Presentation on theme: "1 ADVANCED MICROSOFT POWERPOINT Lesson 5 – Using Advanced Text Features Microsoft Office 2003: Advanced."— Presentation transcript:
1 ADVANCED MICROSOFT POWERPOINT Lesson 5 – Using Advanced Text Features Microsoft Office 2003: Advanced
2 Objectives Find and replace text in a slide show. Adjust text spacing using tabs and indents. Insert symbols. Number paragraphs automatically.
3 Objectives (cont.) Modify fonts for an entire presentation. Add a text box. Create and modify a macro. Insert a hyperlink. Create a summary slide.
4 Terms Used in This Lesson Text box: A box that you can draw on a slide to insert text. Macro: A function (or mini program) that stores all of the steps required to complete a task and performs those steps when you run the program. Summary slide: A slide that can be automatically made from the titles of the slides in a presentation
5 Finding and Replacing Text Use Find to locate a word or phrase. Use Replace to change all instances of a word or phrase to another word or phrase. PowerPoint automatically searches all placeholders in a presentation to locate the search text.
6 Finding and Replacing Text (cont.) You can use the Find and Replace commands in the Slide pane or in the Outline tab of Normal View. Working with text in the Outline tab can be speedier than working in the Slide pane because it doesn’t take as much time to move from slide to slide. You should be careful when using Replace All to avoid replacing text that you don’t want to change.
7 Finding and Replacing Text (cont.) Type the text to find Select other options to refine search Type the text to find Type the replacement text Open the Edit Menu and then click Find, CTRL-F Open the Edit Menu and then click Replace, CTR-H
8 Adjusting Text Using Tabs and Indents Use PowerPoint’s horizontal ruler to set and adjust tabs and indents. The ruler displays indents for all levels of text. Indents and tabs set in the first line of a text level apply to all entries at that level. Use tabs to align text in columns within a placeholder.
9 Adjusting Text Using Tabs and Indents (cont.) PowerPoint supplies indent markers for each level of bulleted text; therefore, to control the indent of a particular level, you must take care to move the correct indent marker. If you have difficulty with text jumping to the right as you adjust indents, you might be moving the wrong indent marker.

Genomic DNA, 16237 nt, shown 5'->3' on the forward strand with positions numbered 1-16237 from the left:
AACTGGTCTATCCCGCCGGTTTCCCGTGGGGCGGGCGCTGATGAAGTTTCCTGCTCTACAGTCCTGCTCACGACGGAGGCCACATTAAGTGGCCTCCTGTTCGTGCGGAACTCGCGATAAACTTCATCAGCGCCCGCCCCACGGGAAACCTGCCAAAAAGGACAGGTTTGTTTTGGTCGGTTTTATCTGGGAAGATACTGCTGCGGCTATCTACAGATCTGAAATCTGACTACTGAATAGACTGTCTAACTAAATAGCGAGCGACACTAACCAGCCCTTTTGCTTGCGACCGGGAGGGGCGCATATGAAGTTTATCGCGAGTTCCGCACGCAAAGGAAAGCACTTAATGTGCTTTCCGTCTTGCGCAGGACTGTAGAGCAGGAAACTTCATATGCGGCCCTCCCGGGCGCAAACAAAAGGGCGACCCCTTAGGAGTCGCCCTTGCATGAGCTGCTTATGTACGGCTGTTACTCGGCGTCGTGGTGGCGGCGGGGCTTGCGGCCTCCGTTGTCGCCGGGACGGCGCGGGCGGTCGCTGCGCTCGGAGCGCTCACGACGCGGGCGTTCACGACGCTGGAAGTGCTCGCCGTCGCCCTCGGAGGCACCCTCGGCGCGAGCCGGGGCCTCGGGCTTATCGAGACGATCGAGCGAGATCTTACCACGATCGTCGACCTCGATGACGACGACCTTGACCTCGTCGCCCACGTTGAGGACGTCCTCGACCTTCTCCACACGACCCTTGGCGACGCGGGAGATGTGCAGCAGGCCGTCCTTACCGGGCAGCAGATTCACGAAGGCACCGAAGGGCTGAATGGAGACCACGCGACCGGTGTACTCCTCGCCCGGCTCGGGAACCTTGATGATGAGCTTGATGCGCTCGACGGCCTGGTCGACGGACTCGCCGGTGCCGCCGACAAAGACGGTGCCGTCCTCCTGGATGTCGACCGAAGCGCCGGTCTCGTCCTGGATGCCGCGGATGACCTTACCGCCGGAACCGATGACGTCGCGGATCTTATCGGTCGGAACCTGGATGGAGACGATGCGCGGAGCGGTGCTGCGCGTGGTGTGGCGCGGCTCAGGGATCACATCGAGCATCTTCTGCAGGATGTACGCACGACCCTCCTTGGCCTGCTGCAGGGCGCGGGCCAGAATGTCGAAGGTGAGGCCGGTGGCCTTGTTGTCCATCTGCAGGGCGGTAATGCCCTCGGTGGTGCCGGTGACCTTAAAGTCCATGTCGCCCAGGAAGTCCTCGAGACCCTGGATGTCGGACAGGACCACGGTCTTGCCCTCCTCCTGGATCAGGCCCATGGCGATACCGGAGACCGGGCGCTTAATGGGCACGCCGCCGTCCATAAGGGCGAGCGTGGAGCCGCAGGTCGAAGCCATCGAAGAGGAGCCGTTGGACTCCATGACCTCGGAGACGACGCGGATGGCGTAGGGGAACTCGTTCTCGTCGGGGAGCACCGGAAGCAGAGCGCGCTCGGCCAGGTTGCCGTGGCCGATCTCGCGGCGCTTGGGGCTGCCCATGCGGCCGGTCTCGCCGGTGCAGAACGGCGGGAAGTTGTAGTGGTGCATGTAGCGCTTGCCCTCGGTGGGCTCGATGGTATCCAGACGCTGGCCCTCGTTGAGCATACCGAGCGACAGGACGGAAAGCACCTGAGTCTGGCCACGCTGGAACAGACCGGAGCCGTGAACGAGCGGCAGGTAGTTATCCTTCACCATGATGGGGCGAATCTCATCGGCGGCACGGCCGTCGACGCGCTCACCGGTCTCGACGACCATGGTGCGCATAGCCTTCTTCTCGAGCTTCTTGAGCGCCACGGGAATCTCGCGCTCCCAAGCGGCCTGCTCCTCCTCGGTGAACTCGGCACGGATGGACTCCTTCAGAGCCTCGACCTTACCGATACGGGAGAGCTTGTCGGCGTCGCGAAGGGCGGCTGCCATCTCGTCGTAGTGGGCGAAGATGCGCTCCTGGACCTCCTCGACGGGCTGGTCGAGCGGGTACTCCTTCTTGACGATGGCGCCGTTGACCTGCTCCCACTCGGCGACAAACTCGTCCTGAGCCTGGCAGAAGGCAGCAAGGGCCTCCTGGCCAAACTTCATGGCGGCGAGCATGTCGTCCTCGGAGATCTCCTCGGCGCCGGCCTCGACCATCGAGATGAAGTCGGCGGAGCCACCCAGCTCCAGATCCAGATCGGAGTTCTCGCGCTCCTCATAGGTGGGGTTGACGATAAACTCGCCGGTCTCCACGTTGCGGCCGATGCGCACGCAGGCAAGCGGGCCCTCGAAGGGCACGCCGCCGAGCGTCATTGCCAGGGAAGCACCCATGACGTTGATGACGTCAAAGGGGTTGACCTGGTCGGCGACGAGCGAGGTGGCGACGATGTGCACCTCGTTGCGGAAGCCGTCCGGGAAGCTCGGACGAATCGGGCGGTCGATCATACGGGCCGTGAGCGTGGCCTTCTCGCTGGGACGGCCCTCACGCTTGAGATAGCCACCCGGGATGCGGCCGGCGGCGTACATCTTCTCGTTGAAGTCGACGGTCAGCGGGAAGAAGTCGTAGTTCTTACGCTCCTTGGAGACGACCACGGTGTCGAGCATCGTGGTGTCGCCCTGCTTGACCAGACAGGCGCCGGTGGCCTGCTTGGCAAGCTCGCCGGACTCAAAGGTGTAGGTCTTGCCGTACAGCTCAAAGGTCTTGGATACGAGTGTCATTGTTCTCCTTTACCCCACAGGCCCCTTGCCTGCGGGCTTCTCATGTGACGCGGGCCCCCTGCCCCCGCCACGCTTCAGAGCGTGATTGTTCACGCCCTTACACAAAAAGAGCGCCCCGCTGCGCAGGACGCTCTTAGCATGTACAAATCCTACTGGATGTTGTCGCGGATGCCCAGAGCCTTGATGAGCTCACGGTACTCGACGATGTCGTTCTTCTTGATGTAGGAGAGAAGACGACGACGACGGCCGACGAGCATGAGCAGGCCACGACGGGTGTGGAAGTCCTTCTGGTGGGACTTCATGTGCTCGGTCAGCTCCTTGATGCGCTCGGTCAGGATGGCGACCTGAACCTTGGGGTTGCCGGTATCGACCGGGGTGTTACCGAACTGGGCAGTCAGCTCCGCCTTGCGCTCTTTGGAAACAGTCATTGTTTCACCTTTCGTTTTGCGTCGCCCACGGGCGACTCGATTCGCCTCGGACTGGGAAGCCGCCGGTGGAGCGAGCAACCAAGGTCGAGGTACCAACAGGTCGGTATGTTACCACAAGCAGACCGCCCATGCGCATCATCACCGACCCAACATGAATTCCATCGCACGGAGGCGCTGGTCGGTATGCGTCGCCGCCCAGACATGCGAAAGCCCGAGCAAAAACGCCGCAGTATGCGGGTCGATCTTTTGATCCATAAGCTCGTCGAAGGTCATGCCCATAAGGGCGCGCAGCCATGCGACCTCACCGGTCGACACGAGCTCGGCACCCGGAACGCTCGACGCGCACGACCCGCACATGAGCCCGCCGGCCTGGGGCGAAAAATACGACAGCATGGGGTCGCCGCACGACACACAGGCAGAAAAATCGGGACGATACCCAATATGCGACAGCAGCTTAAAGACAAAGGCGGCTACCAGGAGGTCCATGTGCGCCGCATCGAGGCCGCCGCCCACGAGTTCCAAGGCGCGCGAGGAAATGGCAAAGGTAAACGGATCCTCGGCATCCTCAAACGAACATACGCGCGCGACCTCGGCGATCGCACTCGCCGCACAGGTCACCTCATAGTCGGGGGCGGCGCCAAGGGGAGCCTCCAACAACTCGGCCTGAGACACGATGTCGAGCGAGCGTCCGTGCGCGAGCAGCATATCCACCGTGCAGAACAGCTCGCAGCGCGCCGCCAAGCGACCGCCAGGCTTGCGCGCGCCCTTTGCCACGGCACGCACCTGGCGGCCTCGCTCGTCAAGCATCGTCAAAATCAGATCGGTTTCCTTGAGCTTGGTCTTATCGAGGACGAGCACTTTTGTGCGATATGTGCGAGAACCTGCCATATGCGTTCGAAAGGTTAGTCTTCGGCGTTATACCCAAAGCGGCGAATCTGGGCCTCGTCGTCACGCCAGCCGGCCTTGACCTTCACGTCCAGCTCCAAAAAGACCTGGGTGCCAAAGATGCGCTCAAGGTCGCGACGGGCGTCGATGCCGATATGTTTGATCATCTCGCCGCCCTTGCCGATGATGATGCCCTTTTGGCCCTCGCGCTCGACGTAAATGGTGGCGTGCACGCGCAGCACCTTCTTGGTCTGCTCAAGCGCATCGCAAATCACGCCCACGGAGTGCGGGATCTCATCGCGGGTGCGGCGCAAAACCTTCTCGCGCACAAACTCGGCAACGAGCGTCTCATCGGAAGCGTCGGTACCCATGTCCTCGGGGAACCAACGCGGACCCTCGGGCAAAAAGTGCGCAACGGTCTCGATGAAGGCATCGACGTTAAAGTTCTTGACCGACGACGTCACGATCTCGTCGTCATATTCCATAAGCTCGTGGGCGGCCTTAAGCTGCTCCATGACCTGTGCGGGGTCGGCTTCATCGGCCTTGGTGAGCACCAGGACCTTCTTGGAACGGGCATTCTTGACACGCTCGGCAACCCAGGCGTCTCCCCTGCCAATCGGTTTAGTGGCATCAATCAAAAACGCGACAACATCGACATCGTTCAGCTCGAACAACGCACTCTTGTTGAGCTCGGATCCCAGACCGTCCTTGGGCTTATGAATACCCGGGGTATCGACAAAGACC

10 Adjusting Text Using Tabs and Indents (cont.) Working with tabs in PowerPoint is like working with tabs in a program such as Word. Setting a tab in one bulleted item sets it for all items at that same level..
11 Adjusting Text (cont.) Select a tab type First-line indent marker Hanging indent marker Click to insert a tab on the ruler To adjust indents, drag the indent markers on the ruler. From the View Menu click Ruler.
12 Inserting Symbols Use special characters and symbols to improve readability and accuracy of text. Choose symbols from the current font or select a different font. Most-recently-used symbols appear at the bottom of the dialog box.
13 Inserting Symbols (cont.) Use the Subset list to quickly locate a related group of symbols. To give text in a presentation a professional look, you should use appropriate symbols. For example, it is much better to use a dash (—) than two hyphens (- -). You are not limited in the Symbol dialog box to the symbols displayed for the current font. You can also change fonts to see many different types of symbols.
14 Inserting Symbols (cont.) Each symbol has a character code and you can enter a symbol using the Alt key and the numeric keypad (if you have a keypad on your keyboards). This process can save time when inserting commonly used symbols. Troubleshooting Tip: If you do not see the Subset list box at the top right of the Symbol dialog box, it is probably because the ASCII symbol set is displayed. Change the symbol set to Unicode (hex) (click the from list box at the lower right corner of the dialog box to see a list of symbol sets) so the Subset list is available.
15 Inserting Symbols (cont.) Click a symbol and then click Insert Each symbol has a character code Subsets are groups of related symbols From the Insert Menu choose Symbol.
16 Numbering Paragraphs Use paragraph numbers rather than bullets when items require a specific order or to show priorities. To number paragraphs, you apply the number format in PowerPoint in the same way you would apply it in Word: select the text and click the Numbering button on the Formatting toolbar. Adjust the color and size of numbers in the Bullets and Numbering dialog box.
17 Numbering Paragraphs (cont.) Click the Size spin arrows to change number size Click the Color list to see a palette of colors You can choose to start numbering with a number other than 1. Click the Numbering button on the Formatting toolbar.
18 Replacing Fonts in a Presentation Use Replace Fonts to replace one font with another font throughout a presentation. You cannot choose which instances of the font to replace. The Replace Fonts command is the easiest way to replace fonts automatically throughout a presentation. Another way to do so is to change fonts on the slide masters, a feature covered in Lesson 8.
19 Replacing Fonts in a Presentation (cont.) The Replace list in the Replace Font dialog box will display a list of the fonts currently in use in a presentation. This feature is a good way to make sure that all slides are using the same fonts; it’s all too easy to overlook a different font in a text box while creating slides. Click the Replace box to see a list of fonts in the presentation From the Format menu click Replace Font.